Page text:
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Republican lawmakers and nurses from Mayo Clinic and the University of Minnesota held a news conference Monday in support of a bill to make it easier for out-of-state nurses to work in Minnesota.
Supporters say becoming the 40th state to join the national Nurse Licensure Compact — which allows nurses to work across state lines with a multistate license — would ease Minnesota’s health care staffing shortages.
The Minnesota Nurses Association disagrees, however, arguing the move would push out nurses who already live here.
To get a multistate license through the compact, nurses must meet licensure requirements in their home state and pass a national nursing test. Those standards would ensure that out-of-state nurses working in Minnesota are qualified, said state Sen. Carla Nelson, R-Rochester, who introduced a bill to allow Minnesota to join the compact.
Minnesota has licensure reciprocity with Wisconsin, Iowa, North Dakota and South Dakota, but nurses in any other state need a Minnesota license to work here. That may discourage out-of-state nurses from pursuing jobs here, Nelson said, and it also causes headaches for local nurses.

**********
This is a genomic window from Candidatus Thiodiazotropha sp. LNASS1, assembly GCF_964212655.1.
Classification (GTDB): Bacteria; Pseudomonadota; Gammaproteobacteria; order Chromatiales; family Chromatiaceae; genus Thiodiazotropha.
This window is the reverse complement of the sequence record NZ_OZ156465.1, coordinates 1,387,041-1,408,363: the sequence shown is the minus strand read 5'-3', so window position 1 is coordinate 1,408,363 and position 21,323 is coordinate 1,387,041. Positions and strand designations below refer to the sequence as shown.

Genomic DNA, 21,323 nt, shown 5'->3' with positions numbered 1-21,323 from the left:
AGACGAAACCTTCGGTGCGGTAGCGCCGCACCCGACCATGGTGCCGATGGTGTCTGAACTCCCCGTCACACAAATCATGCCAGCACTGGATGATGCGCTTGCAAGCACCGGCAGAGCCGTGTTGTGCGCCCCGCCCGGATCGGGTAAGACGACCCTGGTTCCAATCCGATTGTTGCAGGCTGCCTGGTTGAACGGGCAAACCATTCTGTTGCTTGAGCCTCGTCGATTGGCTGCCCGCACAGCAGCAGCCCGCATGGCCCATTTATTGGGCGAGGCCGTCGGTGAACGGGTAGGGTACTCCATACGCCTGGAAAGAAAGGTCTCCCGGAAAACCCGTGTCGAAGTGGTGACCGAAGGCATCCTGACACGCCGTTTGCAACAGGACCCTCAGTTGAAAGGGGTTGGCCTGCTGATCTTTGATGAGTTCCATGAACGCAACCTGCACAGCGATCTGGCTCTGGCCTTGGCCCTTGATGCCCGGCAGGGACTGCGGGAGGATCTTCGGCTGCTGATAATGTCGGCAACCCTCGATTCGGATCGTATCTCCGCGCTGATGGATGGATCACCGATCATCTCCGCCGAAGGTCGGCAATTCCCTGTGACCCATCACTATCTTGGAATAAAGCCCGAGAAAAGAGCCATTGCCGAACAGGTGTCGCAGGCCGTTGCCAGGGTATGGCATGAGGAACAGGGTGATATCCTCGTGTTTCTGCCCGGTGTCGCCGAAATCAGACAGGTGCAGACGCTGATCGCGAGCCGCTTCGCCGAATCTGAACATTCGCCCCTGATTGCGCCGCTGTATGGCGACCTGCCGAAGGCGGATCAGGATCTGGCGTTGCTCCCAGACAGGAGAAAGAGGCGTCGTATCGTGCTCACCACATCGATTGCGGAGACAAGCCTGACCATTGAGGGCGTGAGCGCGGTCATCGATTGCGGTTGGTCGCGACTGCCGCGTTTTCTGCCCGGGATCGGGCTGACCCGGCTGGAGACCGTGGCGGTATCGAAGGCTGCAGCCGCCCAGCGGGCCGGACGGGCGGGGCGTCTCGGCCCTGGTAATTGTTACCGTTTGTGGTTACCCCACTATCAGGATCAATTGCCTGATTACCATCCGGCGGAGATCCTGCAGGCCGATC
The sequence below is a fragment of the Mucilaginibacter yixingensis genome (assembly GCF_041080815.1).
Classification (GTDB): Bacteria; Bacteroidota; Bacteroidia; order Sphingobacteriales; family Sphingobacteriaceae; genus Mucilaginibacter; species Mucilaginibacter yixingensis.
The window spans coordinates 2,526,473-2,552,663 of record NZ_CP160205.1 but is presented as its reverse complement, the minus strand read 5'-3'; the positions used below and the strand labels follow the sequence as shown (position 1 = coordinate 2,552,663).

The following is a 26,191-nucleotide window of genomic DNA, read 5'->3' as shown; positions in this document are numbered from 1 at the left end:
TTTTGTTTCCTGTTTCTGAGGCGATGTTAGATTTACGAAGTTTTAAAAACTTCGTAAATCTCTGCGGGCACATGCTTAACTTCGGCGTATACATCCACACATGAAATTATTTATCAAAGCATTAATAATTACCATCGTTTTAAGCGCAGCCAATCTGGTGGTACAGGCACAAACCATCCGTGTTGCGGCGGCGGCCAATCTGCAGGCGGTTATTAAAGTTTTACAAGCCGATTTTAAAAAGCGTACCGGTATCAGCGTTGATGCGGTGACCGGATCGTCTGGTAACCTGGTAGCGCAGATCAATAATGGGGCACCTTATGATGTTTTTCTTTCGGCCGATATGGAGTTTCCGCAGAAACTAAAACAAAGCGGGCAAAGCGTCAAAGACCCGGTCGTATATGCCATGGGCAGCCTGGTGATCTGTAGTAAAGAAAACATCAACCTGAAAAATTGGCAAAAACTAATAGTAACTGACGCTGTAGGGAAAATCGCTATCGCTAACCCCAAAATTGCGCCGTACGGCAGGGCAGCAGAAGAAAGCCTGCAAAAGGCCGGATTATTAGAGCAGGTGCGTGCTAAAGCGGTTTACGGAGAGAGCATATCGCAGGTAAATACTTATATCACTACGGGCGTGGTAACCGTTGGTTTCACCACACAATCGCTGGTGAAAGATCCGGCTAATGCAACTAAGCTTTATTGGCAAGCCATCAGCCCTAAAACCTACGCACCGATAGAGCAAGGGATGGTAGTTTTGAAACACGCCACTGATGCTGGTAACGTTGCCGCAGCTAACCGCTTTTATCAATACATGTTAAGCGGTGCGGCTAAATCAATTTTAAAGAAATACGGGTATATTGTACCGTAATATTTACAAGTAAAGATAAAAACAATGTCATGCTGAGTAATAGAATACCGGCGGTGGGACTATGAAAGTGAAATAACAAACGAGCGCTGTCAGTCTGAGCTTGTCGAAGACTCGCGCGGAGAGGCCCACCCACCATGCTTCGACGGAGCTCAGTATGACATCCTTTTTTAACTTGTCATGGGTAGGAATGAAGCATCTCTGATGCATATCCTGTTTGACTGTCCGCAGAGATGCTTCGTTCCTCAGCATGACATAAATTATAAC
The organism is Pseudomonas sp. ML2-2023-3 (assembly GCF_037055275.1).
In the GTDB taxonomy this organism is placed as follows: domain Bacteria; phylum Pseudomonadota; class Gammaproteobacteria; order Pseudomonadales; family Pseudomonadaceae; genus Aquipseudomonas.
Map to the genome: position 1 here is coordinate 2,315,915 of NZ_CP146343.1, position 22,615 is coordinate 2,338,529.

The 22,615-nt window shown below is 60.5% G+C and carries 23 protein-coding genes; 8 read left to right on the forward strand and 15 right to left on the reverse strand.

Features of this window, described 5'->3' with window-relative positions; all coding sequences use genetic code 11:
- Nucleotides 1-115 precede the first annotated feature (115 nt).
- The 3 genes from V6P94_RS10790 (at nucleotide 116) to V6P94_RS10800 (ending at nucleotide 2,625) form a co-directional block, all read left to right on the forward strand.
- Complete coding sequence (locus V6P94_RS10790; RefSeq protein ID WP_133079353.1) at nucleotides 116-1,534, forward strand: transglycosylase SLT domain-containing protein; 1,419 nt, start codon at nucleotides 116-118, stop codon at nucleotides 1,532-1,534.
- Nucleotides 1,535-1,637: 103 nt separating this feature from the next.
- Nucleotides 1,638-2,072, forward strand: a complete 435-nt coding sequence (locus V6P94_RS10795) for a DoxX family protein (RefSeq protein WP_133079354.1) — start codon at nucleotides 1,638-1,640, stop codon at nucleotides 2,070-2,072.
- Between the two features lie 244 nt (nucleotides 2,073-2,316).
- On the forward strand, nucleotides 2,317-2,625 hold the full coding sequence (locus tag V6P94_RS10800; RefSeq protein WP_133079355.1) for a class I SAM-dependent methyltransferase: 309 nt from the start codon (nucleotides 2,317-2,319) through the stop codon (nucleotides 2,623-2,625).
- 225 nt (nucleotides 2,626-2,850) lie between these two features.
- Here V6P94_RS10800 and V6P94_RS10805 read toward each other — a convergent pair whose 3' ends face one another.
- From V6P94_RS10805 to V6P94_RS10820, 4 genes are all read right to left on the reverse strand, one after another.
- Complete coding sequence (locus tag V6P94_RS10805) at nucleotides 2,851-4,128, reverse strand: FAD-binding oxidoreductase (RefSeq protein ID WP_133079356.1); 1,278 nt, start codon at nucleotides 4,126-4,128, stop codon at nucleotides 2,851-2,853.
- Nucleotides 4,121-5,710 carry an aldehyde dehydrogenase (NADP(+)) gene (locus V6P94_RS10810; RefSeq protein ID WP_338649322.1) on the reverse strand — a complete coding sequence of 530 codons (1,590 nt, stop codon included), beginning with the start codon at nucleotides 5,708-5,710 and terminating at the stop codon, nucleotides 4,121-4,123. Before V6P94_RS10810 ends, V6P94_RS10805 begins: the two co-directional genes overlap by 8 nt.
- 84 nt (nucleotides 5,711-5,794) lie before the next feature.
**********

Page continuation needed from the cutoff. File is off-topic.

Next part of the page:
Dominick Pahl, a nurse and nurse manager for Mayo Clinic, said he’s pursuing licensure in four other states that Mayo Clinic often works with. Pahl said it’s a burden to submit the same licensing application information over and over, when he’s already qualified here — plus, he has to pay for each application and meet the continuing education requirements to maintain licensure in each state.
The Minnesota Nurses Association, the union representing nurses, said in a statement Monday that working conditions are causing health care staffing issues, not a shortage of nurses. The number of registered nurses in Minnesota increased by 14,000 over the past three years, to a total of 119,000 in 2021, according to the association.
Joining the licensure compact would harm Minnesota nurses’ bargaining power and result in uneven care standards, the union says. The organization is advocating for a DFL-carried bill that would cap patient caseloads and give nurses more influence over staffing levels.
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